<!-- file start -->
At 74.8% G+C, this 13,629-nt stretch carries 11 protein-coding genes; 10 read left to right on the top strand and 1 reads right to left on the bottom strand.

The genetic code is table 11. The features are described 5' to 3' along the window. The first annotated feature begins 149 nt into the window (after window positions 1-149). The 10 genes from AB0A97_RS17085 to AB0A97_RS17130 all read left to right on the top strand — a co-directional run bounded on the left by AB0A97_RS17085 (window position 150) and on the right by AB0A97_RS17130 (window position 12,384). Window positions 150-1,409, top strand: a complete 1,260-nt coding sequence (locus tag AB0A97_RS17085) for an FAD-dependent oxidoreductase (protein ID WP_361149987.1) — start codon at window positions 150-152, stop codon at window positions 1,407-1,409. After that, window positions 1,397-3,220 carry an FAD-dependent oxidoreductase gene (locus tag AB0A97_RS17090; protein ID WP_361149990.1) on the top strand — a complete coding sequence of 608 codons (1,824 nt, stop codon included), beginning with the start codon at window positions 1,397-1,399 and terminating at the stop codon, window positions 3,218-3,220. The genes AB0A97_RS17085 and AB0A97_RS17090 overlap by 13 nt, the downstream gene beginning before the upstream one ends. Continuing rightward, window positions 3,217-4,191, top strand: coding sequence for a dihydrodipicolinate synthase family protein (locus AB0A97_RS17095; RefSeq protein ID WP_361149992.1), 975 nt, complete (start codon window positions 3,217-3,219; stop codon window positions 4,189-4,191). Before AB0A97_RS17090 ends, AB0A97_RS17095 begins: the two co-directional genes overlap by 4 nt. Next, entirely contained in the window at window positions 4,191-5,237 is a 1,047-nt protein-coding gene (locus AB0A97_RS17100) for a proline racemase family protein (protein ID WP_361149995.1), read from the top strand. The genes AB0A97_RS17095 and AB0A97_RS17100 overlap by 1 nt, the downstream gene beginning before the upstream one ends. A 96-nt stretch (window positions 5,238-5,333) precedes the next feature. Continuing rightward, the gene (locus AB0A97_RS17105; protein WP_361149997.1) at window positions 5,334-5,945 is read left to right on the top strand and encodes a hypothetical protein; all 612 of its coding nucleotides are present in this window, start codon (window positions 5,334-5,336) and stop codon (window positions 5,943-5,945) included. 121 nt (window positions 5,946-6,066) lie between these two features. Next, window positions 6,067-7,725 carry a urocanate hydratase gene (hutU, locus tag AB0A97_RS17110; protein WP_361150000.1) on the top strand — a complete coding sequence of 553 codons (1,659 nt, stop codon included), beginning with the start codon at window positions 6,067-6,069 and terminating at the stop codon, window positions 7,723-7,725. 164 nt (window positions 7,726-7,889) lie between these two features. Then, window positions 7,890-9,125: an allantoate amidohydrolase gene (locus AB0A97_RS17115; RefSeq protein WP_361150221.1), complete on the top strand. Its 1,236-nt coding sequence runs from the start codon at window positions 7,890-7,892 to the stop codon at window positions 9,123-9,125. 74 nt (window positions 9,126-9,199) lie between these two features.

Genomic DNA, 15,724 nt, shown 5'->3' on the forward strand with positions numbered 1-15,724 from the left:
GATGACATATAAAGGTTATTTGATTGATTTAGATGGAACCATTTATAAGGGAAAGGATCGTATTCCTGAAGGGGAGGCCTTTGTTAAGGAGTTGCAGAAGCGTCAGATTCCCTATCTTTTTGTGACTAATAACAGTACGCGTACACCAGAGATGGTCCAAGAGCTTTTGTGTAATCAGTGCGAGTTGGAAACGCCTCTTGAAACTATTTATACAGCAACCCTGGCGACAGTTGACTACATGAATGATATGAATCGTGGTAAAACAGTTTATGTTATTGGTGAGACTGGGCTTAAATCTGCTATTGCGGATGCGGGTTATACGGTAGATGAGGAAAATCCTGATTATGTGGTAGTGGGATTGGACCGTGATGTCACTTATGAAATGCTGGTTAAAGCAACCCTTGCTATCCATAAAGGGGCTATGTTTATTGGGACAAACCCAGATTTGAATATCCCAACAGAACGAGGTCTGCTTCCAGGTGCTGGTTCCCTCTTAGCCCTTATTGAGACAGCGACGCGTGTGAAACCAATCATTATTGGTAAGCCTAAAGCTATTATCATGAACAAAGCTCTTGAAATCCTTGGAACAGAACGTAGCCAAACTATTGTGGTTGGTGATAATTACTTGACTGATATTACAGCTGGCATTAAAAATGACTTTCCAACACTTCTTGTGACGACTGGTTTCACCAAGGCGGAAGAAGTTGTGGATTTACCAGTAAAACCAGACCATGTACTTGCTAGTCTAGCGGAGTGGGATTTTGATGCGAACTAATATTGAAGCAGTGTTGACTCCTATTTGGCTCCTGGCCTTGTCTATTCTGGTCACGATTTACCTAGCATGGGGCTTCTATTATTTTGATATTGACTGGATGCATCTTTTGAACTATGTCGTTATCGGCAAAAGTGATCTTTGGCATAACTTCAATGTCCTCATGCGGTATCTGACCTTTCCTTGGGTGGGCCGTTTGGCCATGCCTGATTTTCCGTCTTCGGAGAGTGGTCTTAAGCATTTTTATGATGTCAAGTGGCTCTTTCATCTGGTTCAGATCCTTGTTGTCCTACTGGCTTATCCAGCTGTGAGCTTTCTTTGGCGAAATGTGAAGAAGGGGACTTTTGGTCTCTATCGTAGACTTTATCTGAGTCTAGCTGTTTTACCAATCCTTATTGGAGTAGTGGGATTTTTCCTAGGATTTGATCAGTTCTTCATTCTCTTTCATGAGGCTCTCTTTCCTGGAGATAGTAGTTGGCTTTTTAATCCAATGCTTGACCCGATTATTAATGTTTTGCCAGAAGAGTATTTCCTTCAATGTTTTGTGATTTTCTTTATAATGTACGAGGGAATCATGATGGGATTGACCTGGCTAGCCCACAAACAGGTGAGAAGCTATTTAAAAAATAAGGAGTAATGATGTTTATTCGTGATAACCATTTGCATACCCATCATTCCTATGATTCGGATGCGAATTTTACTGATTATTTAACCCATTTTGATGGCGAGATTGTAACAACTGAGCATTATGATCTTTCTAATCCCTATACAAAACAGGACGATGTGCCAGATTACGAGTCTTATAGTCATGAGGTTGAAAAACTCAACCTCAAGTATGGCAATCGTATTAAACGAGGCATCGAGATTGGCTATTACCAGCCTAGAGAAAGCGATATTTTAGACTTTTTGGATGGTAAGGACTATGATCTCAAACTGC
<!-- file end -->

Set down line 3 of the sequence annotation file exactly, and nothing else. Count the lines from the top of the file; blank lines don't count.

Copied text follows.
Genomic DNA, 15,724 nt, shown 5'->3' on the forward strand with positions numbered 1-15,724 from the left: